• This patient/seaman presented with a history of chest pain, easy fatigue and shortness of breath noted [in] August 2005 after some strenuous activity while working on board ship. He was seen in consult in Mainland China where he underwent chest Xray and ECG. He was diagnosed as [sic] coronary artery disease.
  • He was repatriated on September 18, 2005 and was admitted for 1 week at Manila Medical Center. He underwent laboratory exams which included Chest Xray, ECG, 2D echo and 24 hour Holter monitoring. He consequently underwent coronary angiography at St. Luke’s Medical Center on October 14, 2005 which revealed severe 3 vessel disease involving the proximal LAD, first diagonal and proximal and distal LCx.
  • When seen at the clinic, his blood pressure was elevated at 140/90 mmHg; the rest of the PE findings were unremarkable.
  • He is now unfit to resume work as seaman in any capacity.
  • His illness is considered work aggravated/related.
  • He requires maintenance medication to maintain normal blood pressure and low cholesterol to prevent worsening of his coronary artery disease and other cardiovascular complications such as stroke and renal insufficiency.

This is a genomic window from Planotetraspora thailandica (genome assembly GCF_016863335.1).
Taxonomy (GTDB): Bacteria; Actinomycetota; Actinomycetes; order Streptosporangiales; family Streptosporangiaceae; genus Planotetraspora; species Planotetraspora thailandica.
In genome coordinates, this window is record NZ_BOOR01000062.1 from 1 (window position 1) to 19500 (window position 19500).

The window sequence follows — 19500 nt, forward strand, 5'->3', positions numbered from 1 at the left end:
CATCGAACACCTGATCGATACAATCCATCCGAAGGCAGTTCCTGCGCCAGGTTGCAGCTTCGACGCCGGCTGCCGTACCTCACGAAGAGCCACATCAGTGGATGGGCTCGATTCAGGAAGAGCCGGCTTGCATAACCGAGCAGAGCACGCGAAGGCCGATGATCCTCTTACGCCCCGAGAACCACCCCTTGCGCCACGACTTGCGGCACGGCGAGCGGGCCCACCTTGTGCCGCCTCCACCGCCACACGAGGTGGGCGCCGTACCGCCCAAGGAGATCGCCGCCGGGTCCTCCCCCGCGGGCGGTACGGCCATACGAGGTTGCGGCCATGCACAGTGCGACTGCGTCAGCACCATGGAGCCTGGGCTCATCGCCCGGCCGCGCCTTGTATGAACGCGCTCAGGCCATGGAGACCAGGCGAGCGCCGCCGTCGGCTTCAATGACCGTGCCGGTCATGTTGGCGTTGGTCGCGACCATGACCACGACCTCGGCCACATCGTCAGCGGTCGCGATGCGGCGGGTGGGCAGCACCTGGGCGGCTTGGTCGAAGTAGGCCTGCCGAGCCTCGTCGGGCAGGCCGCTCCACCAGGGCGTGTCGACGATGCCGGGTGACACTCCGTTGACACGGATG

• He requires immediate coronary artery bypass graft surgery to alleviated (sic) his symptom of angina and prevent the occurrence of possible acute myocardial infarction.
  • He has to modify his lifestyle to include low salt, low fat diet, regular exercise and nicotine abstinence.
  • He is not expected to land a gainful employment given his medical background.

Thank you.

(signed)
Efren R. Vicaldo, M.D.12

Respondent filed a claim for permanent disability benefits with petitioners, but the latter denied the same.

On February 10, 2006, respondent filed against the petitioners a Complaint13 for the recovery of disability benefits, illness allowance, reimbursement of medical expenses, damages and attorney’s fees.

It appears from the record that on February 24, 2006, respondent underwent coronary artery bypass graft surgery. He then continued his treatment with Dr. Cruz, who for his part continued to diagnose respondent with severe coronary artery disease.